The world's first 7nm consumer-grade gaming GPU was announced at CES earlier this year, and it's finally enroute to Australia and New Zealand. Here's how much we're being charged.
AMD have revealed this afternoon that their new card, which will ship in multiple configurations with a baseline of 16GB in HBM2 memory, 3840 stream proessors, Freesync 2 HDR support and 1TB/s of memory bandwidth, will be available in Australia from $1069.
It's also been publicly revealed that the Radeon 7 will run at a boost clock speed of 1800Mhz, a substantial jump on the Vega 64 which topped out at 1546MHz out of the box. (The Vega 64 did have slightly more compute units, but the improved efficiency of the 7nm process and higher clock speeds, along with improved memory clock and bandwidth speeds, should have no qualms accounting for that shortfall.)
Gamers in New Zealand interested in the card will need to fork out $NZ1249. Only one configuration of the Radeon 7 will be made available in New Zealand; it's not clear at the time of writing what that configuration is or how it differs pricing wise from the variants available in Australia.
Availability on all cards in Australia and New Zealand is unknown, although the Radeon 7 launches internationally February 8 Australian time. We'll update this post once a local release date is confirmed.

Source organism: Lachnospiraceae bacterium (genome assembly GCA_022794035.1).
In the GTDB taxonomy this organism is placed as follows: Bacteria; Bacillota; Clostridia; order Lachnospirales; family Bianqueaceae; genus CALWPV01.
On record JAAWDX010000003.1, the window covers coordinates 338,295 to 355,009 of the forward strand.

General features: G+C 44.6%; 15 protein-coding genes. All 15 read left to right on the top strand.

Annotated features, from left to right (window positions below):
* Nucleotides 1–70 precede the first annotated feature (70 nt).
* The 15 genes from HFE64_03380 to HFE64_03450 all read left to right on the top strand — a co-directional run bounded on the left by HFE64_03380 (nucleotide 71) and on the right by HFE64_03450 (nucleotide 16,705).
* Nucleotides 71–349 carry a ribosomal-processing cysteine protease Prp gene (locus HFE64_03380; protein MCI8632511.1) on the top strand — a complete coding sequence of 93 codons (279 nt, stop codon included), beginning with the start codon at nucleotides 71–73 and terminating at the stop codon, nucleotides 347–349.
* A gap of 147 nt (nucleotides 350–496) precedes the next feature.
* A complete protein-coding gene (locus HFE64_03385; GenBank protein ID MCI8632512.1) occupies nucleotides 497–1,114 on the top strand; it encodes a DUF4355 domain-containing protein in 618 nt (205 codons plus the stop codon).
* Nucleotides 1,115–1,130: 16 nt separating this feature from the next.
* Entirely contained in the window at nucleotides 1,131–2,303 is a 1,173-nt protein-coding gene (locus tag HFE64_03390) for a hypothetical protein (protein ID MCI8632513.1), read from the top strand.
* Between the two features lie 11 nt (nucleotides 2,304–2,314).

The second generation of AMD's Vega and the first gaming graphics card on the 7nm fabrication process was finally unveiled at CES early this morning, sporting 16GB of high-bandwidth memory and a quoted 25% jump in performance from the previous generation.
The Radeon 7's die. Image: AMD
I've reached out to AMD's local agency for clarification on how many variants of the Radeon 7 will be available, and what the difference in pricing and specifications between those boards will be.
And as a small reference: the main competitor to the Radeon 7, the RTX 2080, is currently priced at $1099 at most major Australian components retailers, although MSY are selling some Galax-branded cards for just over $1000. Prices on AMD and Nvidia cards can change depending on supply and whether either manufacturer opts to get more aggressive on pricing.
More to come...